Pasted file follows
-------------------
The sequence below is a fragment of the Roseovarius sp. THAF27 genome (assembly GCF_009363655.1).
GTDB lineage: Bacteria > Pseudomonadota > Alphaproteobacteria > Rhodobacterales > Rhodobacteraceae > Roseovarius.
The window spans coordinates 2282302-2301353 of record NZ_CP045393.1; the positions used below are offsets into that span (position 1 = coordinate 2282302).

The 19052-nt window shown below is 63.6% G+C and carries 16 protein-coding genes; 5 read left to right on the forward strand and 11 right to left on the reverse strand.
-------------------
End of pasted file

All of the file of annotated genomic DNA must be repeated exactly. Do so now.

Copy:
The sequence below is a fragment of the Roseovarius sp. THAF27 genome (assembly GCF_009363655.1).
GTDB lineage: Bacteria > Pseudomonadota > Alphaproteobacteria > Rhodobacterales > Rhodobacteraceae > Roseovarius.
The window spans coordinates 2282302-2301353 of record NZ_CP045393.1; the positions used below are offsets into that span (position 1 = coordinate 2282302).

The 19052-nt window shown below is 63.6% G+C and carries 16 protein-coding genes; 5 read left to right on the forward strand and 11 right to left on the reverse strand.